Reflections on Systemigrams

Hello Systems Thinkers,

As promised last week, here is a post containing an blog comment and then email dialogue I had with STA friend and regular commenter Julian Johnson.  If you want to look him up, here is a link to Juian’s LinkedIn profile and here is a link to the website for his consultancy business, holistem.

The conversation is about what a “Systemigram” ought to be, and how that differs from an “Information Model”.  Julian has very kindly put together some slides showing how the canteen Systemigram we produced is actually an Information model, and another set of slides showing what a Systemigram might actually look like.  So, here are Julian’s slides showing how:

  1. The canteen set-up might be expressed as an Information Model – here
  2. The canteen situation might be expressed as a Systemigram – here

And here is the dialogue we’ve had.  It’s well worth reading. Thanks Julian.

Comment Julian left on STA blog week 27 on 3rd December 2016.  Here.

Tim, another great post from you, very interesting and thought provoking. A couple of (again I hope constructive) observations:

  1. On the nature of your systemigram: When I look at what you have above, this seems to be a less a systemigram (Boardman et al), and more a conventional information model (IM). So what is a conventional IM? Basically it identifies concepts in the domain of interest, and declarative relationships between them. It isn’t really about influence relationships, which is arguably the essence of a systemigram. In fact, if I take your diagram, and replace ellipses by rectangles, and arrows by (depending on notation) lines with a directed annotation label (UML class diag) or labelled ‘lollypop’ line (STEP modelling language), AND ellipse-in-ellipse by the appropriate supertype-subtype notation (open triangle notation in UML class diag), I’m about there. Its not that the diagram is wrong in any way, (in fact it appears very useful), it just (to me) seems to have moved from a systemigram underlying paradigm, to something else (IM paradigm).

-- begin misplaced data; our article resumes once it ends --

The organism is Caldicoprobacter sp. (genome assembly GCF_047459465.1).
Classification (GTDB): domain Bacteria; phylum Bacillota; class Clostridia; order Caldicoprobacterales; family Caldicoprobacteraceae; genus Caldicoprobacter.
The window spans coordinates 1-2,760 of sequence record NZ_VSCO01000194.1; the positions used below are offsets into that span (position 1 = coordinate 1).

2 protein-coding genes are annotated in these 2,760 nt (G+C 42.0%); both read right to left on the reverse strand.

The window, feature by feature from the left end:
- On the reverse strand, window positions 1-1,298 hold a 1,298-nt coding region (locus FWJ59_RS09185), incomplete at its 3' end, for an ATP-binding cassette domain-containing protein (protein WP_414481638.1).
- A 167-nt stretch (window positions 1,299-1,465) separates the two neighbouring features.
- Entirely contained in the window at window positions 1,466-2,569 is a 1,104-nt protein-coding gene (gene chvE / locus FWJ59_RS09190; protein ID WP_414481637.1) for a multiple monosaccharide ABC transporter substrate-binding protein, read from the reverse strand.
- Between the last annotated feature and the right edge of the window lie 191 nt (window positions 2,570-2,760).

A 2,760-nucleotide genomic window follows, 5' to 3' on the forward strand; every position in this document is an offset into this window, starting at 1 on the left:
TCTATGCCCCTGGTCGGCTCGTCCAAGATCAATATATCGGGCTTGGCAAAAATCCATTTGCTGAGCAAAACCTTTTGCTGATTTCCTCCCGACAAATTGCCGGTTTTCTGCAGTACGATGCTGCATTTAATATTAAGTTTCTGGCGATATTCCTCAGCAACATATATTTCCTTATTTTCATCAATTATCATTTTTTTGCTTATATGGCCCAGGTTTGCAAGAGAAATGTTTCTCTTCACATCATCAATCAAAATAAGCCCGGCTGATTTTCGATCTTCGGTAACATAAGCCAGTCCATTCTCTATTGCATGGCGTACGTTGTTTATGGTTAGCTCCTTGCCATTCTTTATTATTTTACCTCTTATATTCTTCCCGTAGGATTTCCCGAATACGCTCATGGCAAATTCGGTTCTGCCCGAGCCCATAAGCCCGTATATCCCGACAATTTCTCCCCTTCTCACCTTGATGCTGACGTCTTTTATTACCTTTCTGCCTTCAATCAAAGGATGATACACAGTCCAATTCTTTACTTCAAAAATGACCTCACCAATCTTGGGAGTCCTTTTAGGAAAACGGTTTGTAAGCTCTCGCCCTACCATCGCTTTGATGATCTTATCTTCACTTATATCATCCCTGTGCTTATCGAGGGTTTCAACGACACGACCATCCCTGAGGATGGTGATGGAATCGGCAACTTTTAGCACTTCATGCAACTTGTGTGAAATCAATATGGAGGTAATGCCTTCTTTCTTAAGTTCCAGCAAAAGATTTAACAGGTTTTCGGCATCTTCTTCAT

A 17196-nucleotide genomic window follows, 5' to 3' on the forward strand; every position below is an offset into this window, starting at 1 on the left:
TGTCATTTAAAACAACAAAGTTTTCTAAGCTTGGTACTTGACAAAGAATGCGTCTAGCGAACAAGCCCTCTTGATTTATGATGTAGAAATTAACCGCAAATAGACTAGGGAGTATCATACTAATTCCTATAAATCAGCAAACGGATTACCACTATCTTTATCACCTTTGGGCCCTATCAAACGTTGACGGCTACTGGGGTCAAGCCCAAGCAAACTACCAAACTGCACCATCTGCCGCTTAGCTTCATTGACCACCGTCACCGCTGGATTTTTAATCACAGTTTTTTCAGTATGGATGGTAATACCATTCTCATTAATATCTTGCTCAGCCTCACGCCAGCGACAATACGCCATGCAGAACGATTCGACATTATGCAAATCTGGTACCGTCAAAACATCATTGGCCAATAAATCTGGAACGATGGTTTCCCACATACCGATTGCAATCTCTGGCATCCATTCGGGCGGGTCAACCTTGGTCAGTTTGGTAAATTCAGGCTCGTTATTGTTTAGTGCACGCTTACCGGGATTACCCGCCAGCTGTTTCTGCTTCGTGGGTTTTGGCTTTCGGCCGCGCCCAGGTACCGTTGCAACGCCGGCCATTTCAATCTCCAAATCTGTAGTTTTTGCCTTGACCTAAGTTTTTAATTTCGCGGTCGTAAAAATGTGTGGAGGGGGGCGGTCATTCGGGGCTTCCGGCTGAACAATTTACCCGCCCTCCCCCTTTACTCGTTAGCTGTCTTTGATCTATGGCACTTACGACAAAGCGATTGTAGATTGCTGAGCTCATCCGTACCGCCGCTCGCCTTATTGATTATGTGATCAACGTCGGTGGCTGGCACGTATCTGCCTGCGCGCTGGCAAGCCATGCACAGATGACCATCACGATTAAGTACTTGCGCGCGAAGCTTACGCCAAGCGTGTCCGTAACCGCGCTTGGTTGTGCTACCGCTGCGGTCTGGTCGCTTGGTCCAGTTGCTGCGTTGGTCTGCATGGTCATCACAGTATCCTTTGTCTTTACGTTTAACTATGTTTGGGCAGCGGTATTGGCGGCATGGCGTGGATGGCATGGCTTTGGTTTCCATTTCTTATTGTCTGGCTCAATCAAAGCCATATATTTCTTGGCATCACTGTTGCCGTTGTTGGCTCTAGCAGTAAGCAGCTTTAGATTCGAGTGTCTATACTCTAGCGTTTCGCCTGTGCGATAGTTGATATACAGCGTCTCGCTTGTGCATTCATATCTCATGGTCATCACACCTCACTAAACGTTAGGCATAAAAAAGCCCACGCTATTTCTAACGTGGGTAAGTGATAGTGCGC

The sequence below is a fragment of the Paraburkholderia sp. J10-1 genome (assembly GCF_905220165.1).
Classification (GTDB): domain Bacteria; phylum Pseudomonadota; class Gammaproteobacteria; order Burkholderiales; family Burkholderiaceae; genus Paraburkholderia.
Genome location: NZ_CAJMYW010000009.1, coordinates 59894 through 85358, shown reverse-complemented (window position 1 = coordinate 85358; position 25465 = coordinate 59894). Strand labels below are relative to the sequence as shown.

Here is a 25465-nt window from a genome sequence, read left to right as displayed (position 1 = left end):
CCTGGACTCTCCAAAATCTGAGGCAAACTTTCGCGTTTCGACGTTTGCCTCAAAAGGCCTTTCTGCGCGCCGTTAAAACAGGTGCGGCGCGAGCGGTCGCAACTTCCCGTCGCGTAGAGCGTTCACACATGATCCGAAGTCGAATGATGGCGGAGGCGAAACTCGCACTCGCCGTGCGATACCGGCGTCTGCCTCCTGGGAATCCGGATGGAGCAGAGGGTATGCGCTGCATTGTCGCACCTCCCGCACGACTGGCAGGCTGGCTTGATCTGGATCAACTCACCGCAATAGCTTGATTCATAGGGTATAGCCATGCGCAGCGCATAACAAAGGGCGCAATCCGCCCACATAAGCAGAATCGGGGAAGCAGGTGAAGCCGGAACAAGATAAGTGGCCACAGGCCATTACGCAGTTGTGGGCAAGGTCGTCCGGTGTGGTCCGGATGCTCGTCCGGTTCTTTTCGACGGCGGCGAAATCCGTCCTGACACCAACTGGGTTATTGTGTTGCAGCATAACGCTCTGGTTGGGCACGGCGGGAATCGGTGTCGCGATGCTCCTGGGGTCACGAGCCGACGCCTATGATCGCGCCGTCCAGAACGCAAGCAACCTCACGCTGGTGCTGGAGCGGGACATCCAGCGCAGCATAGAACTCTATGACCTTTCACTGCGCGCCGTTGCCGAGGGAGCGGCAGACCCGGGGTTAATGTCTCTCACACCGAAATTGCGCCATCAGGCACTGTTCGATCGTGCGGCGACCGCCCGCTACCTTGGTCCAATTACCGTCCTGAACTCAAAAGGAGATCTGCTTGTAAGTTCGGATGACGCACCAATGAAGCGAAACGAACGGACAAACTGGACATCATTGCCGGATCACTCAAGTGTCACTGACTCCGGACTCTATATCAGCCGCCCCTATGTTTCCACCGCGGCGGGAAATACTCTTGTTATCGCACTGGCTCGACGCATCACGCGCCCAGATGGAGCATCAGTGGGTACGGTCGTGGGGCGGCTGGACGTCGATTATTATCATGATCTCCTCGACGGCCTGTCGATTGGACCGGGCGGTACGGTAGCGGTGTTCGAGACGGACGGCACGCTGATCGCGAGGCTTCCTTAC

1. Pick your time comment: Cannot agree more. It often seems to higher up the organisation you go, the less attention span we find (rightly or wrongly), and the more things have to be reduced to primary colours. We’re talking seriously low end of ‘magic number 7 +/- 2’, if you know what I mean. However, in my experience, when getting something that can appear complicated / complex in a single diagram over, it is better not to through the whole diagram at the audience at step 1, and then explain all the elements, but more to build up the diagram on the blank paper / screen, so you end up with the whole picture, but you have brought an audience along, step by step. In fact, this is partly why some tools, like Insight Maker, have a storyboard capability…

Hope that helps…

Tim’s email response on 5th December 2016

Thanks Julian.

I do appreciate these comments!

I must admit that my head is now in my hands though (metaphorically).  I couldn’t quite get Rich Pictures, so I had a go a Systemigrams, and it turns out I’ve not “got” them either.

I wonder, reading your explanation, are Rich Pictures and a Systemigrams much the same thing, or rather serve a similar purpose form a similar perspective, but obviously produced with different media in a different environment?


Julian’s email response on 5th December 2016


“my head is now in my hands though”. Oh dear.